A RAID-5 or striping with parity volume is used to combine unallocated space on three or more physical disks. To create a RAID-5 volume, you require minimum three physical disks. As with striped volumes, unallocated space on up to 32 physical disks can be combined to create a single striped volume, the amount of space allocated to the volume on each disk must be identical, and data is written to all the physical disks in the volume at the same rate (via striping). Unlike striping alone, RAID-5 writes the data with checksum information, called parity, which provides fault tolerance.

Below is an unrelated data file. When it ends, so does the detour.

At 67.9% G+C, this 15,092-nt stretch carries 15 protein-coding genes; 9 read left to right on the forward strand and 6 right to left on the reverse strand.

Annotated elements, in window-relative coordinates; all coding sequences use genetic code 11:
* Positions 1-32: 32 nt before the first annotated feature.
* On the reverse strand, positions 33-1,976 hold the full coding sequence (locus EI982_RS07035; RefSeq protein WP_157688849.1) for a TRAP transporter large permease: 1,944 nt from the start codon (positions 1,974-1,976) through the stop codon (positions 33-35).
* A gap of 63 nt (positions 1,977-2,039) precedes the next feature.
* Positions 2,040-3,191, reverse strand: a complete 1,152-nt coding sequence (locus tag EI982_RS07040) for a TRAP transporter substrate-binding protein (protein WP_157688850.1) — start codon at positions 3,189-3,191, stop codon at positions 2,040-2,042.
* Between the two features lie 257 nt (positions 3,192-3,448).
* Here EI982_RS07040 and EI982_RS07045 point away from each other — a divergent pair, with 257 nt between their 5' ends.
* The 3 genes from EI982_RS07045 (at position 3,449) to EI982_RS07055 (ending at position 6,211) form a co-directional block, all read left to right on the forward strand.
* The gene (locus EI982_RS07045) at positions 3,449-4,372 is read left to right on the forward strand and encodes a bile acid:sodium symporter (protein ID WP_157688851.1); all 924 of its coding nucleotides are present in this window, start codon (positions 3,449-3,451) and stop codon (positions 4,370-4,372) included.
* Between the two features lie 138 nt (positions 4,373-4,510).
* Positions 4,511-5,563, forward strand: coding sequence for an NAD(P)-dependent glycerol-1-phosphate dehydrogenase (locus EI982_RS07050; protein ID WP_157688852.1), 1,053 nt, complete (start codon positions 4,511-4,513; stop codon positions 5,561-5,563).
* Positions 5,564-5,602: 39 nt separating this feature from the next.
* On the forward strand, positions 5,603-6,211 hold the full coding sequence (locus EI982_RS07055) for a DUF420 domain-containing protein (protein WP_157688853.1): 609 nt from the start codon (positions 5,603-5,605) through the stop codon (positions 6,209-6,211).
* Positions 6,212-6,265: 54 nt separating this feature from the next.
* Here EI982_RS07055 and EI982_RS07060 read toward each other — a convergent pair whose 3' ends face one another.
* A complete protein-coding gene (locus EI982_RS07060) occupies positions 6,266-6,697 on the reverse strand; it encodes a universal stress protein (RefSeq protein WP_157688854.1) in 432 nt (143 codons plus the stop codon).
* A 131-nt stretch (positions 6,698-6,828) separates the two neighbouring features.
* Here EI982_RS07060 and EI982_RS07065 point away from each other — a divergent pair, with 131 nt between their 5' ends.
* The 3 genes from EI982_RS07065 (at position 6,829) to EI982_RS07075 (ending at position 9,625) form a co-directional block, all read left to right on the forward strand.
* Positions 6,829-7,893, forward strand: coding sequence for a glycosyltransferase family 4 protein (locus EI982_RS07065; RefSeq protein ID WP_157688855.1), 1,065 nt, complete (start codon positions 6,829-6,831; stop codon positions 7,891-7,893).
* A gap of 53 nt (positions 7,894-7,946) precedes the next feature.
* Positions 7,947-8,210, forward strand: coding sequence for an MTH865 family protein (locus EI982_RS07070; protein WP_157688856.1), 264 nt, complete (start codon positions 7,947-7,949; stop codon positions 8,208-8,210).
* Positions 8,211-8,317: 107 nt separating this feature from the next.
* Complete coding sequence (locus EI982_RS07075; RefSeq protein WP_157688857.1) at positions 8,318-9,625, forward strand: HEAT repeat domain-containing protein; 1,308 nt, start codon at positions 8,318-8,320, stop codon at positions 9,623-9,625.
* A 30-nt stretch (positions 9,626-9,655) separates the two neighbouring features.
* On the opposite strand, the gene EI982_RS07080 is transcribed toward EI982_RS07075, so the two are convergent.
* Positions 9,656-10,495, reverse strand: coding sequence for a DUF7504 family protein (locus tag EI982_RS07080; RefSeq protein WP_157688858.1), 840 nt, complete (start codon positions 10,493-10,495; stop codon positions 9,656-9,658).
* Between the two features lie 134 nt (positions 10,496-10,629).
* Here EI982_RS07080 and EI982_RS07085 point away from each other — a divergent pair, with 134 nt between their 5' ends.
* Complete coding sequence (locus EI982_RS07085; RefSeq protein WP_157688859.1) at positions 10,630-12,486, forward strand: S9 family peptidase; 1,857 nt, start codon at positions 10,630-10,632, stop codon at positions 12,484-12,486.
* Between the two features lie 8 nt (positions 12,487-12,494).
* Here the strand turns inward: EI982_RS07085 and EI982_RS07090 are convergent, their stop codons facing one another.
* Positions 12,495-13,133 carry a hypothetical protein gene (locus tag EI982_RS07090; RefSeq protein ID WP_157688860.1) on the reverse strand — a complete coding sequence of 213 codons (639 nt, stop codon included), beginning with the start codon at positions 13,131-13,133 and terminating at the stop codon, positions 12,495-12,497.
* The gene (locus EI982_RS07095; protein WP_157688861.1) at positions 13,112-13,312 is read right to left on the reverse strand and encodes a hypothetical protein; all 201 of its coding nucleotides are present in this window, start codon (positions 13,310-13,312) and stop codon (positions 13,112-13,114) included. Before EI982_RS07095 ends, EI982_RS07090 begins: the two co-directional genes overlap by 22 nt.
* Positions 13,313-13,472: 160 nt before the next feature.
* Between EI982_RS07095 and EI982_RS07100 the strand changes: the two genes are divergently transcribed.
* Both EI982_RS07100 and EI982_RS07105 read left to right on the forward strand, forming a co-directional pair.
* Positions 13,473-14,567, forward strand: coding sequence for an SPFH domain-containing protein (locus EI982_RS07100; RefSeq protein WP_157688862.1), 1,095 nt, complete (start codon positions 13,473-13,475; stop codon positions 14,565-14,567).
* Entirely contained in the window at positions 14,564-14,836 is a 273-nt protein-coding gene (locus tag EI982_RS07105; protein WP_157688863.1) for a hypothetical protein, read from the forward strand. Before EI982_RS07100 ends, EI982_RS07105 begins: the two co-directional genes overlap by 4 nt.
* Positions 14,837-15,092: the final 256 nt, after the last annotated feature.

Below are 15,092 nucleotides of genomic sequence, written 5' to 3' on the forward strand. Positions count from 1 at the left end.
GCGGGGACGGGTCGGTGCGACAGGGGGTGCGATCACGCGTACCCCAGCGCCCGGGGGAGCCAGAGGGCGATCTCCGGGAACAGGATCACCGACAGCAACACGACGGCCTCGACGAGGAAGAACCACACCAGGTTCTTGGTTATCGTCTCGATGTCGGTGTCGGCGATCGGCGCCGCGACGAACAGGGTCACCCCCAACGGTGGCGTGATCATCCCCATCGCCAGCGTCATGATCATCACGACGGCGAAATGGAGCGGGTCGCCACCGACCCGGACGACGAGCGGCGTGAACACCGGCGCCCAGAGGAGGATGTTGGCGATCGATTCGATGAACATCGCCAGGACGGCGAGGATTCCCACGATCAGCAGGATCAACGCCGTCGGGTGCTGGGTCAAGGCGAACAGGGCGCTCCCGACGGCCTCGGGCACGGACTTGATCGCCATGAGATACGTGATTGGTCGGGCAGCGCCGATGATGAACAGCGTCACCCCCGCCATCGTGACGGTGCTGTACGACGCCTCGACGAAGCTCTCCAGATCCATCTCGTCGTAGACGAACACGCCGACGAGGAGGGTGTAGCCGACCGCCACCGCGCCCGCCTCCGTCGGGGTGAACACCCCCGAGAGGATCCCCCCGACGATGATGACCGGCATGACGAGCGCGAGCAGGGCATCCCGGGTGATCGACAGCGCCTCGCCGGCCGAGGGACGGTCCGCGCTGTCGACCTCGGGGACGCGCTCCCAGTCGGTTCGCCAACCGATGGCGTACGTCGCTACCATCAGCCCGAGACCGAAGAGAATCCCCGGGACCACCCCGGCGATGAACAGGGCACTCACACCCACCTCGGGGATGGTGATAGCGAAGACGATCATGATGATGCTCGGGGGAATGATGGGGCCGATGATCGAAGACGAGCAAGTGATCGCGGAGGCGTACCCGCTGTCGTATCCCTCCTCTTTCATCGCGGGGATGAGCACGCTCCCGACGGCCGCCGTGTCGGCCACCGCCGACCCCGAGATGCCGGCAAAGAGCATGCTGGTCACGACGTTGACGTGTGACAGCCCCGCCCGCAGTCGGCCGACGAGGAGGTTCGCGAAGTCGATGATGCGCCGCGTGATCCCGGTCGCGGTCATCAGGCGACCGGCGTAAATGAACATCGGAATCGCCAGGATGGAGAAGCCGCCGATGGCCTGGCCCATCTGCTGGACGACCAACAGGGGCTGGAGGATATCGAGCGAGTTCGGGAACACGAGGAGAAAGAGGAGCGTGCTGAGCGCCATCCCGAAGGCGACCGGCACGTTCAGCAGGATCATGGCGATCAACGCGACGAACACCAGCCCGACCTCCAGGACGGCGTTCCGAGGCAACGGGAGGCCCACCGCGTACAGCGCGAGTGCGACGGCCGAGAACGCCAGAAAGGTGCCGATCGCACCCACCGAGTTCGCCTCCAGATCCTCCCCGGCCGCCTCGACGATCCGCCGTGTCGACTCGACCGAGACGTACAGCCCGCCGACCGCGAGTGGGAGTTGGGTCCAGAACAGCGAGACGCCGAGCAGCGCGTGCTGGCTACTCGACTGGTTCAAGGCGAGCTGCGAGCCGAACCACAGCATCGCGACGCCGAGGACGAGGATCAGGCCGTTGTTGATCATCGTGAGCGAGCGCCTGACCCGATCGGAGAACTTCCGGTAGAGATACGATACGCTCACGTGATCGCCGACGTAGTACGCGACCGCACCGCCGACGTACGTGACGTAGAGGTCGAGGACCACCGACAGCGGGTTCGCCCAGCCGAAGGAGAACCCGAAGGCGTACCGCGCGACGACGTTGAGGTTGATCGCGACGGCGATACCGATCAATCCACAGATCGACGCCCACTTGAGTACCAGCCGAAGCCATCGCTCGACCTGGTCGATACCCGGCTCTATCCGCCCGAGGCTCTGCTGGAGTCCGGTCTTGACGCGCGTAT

If one of the drives in a RAID-5 set fails, data on the failed disk can be regenerated using the parity information. The failed drive must be replaced or another drive must be specified as part of the volume to restore fault tolerance. System volumes cannot use RAID-5. If two disks in a RAID-5 set fail simultaneously, all data is lost and must be restored from backup